Sunday, September 16, 2012

Delusions for the Sake of Happiness -

Always been a fascinating topic for me: whether and to what extent self-evolved delusion really is delusion, or just a 'way of living' and to what extent the search for accuracy in all things leads to depression, or even madness.

There are infinitely many accurate ways to view a situation that will yield no progress whatsoever.  There are also probably infinitely many ways to delusionally view things while yielding no progress.

But there are subsets of both of these possibilities that allow progress.  Question is really: what sort of progress are you looking for?   But that question seems subsumed by the first question, which is really how to manufacture higher levels of happiness, flow, contentment, fullness, etc.

Naturally delusional thoughts can yield to harsh setbacks that pop up to snuff out fairy tale desires.

But I don't think seeking accuracy in life, whatever that may mean, is any less susceptible to the setbacks of reality.  Because reality is so huge, seeking accuracy alone is not a good means-test for which direction one should head, that is, emotionally speaking, so that one's life, both internal and external (how we relate to ourselves and to others), is as rich and multiplicitous as possible.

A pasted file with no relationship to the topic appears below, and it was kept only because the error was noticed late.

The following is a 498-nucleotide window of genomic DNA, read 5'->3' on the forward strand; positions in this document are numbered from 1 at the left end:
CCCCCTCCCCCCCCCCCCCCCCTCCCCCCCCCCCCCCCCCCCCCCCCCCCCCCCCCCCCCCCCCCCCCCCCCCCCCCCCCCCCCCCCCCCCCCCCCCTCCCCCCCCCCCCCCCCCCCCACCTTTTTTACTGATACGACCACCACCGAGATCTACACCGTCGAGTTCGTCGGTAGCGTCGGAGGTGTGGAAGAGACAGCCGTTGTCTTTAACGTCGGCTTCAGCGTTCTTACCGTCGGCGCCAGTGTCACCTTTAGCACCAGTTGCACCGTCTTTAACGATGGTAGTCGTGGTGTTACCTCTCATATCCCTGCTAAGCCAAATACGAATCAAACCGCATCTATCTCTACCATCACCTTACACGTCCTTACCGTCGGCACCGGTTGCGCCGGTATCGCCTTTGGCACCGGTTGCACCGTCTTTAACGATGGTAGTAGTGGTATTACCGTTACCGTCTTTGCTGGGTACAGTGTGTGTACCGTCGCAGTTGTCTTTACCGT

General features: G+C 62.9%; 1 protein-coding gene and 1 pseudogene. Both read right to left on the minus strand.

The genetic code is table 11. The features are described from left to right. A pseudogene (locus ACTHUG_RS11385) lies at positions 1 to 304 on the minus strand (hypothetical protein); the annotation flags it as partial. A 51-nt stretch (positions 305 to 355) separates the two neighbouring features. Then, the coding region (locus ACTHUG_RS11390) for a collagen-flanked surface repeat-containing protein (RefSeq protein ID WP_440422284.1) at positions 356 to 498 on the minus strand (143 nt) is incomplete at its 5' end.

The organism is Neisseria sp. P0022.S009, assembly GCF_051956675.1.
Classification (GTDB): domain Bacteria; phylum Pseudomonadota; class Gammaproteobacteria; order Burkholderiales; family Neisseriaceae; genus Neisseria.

Which can leave us free to make up our internal subjective reality to some extent--whatever extent we are allowed given the confluence of genes and previous experiments.

Which is reality. I.e. most people are delusional, including yours truly.

Part of the hard part of life, though, is allowing others to appreciate and endeavor in their delusion when you know it is a delusion (maybe because you lived it previously).    This is ripe ground for hypocrisy and other assorted nasty but omnipresent phenomena.

Anyway, I've cycled through what I meant to say in the beginning.  Which is mostly that being delusional maybe not be inescapable, but it also may not be so bad.  It IS the norm, that's not an issue.  The question is whether we want to, or can, change the norm.  The answer isn't quite clear.  Mostly because of this, and here's the main point, I promise:

We rarely have structural level information about anything.  We are mere particles, individual pieces of data.

I know, I know, we should endeavor to understand as much as possible through collection of as much data as possible so we can, what: get higher than individual particles.  That is what we do, collectively.  I don't know if we can do it individually.

Searing insights, when they come, are fundamentally lonely things.

I'm sloppy and soft, I know, wallowing, even.  But I'm not kidding myself so much about how hard and unidirectional I am anymore, and that's a good thing.  '

To be continued.

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